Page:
Compassion in healthcare: a concept analysis

TAYLOR, Amy, HODGSON, Denyse, GEE, Melanie and COLLINS, Karen (2017). Compassion in healthcare: a concept analysis. Journal of Radiotherapy in Practice, 1-11. (In Press)

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Link to published version:: 10.1017/S1460396917000322

Abstract

Background Compassion and compassionate care are central to radiographers’ professional policy and practice and are congruent with the core values of the National Health Service (NHS) Constitution. The term compassion however is over-used, ambiguous and vague. This work sought to explore and provide contextual understanding to the term, compassion in healthcare. Method Walker and Avant’s Eight-step model was used as the framework for the concept analysis. Data collection utilised a number of resources including online databases: Medline, CINAHL complete, Scopus, PubMed, PsycINFO, Science Direct, Cochrane and DARE; dictionaries, social media, internet sources, books and doctoral theses. 296 resources were included in the review. Results The concept analysis distinguishes the defining characteristics of compassion within a healthcare context, allowing for associated meanings and behaviours to be outlined aiding understanding of compassion. Compassion in healthcare requires five defining attributes to be present: Recognition, Connection, Altruistic desire, Humanistic response and Action. Conclusion The findings identify the complexity of the term and subjective nature in which it is displayed and in turn perceived. The concept analysis forms the basis of further research aiming to develop a healthcare explicit definition of compassion within healthcare, specifically cancer care and radiography practices. Lucidity will enhance understanding; facilitating active engagement and implementation into practice.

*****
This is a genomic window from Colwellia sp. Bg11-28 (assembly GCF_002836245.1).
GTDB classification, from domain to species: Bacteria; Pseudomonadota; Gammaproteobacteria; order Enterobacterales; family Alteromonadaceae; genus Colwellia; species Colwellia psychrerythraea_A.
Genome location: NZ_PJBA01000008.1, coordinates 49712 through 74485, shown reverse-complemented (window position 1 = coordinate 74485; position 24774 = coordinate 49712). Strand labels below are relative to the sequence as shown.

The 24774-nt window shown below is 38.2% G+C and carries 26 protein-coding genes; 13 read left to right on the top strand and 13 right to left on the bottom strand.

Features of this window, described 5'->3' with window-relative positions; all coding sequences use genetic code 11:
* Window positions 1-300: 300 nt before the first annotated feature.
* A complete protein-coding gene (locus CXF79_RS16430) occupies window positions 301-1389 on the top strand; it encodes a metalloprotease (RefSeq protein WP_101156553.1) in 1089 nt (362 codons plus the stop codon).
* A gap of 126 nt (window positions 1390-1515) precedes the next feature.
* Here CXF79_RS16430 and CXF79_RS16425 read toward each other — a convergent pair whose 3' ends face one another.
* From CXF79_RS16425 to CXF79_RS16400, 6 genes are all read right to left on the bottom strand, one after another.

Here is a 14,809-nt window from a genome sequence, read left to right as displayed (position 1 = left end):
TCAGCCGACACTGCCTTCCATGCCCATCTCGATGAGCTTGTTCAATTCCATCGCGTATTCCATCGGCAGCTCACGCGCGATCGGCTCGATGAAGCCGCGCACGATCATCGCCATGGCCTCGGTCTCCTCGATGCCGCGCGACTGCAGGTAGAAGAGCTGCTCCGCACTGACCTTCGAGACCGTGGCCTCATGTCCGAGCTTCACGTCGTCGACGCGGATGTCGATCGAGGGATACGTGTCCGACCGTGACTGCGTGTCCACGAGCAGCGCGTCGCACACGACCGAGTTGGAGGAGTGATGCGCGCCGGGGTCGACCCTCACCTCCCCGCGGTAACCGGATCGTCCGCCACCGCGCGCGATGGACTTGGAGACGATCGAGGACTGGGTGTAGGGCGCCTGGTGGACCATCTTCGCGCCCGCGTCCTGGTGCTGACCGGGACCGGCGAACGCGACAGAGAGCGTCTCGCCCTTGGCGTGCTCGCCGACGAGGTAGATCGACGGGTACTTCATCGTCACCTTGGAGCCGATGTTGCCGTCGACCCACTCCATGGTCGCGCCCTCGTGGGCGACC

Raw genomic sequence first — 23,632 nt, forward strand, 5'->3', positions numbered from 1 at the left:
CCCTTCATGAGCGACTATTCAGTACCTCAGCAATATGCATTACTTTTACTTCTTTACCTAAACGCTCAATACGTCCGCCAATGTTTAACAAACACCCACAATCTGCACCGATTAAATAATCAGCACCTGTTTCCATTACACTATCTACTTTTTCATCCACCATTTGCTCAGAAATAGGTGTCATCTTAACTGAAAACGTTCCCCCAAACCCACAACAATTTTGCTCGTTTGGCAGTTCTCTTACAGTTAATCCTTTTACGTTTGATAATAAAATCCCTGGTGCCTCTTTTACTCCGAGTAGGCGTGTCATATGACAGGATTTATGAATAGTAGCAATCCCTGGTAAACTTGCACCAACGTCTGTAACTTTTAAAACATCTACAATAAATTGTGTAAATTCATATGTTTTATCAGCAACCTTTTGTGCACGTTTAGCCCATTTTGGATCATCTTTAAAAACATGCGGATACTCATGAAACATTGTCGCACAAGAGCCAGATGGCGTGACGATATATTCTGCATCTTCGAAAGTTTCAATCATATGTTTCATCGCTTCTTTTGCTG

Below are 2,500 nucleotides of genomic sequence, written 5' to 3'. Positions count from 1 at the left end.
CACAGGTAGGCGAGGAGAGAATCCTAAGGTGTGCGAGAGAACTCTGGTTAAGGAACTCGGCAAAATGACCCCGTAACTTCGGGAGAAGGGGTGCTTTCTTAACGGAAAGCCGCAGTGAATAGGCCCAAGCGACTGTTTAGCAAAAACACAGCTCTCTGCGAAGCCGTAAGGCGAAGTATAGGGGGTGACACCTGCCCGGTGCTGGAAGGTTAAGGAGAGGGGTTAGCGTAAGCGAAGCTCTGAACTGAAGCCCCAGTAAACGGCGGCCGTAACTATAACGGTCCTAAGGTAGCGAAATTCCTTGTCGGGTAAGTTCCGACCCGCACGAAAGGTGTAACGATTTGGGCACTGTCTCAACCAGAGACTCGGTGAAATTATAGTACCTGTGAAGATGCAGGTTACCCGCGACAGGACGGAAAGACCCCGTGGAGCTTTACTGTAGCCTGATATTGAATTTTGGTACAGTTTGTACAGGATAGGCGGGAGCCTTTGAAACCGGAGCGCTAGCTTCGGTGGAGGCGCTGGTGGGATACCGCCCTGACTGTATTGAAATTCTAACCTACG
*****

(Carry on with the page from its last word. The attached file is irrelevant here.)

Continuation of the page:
Item Type: Article
Research Institute, Centre or Group: Centre for Health and Social Care Research
Identification Number: 10.1017/S1460396917000322
Related URLs:
Depositing User: Amy Taylor
Date Deposited: 13 Jul 2017 16:17
Last Modified: 08 Aug 2017 15:13
URI: http://shura.shu.ac.uk/id/eprint/16040

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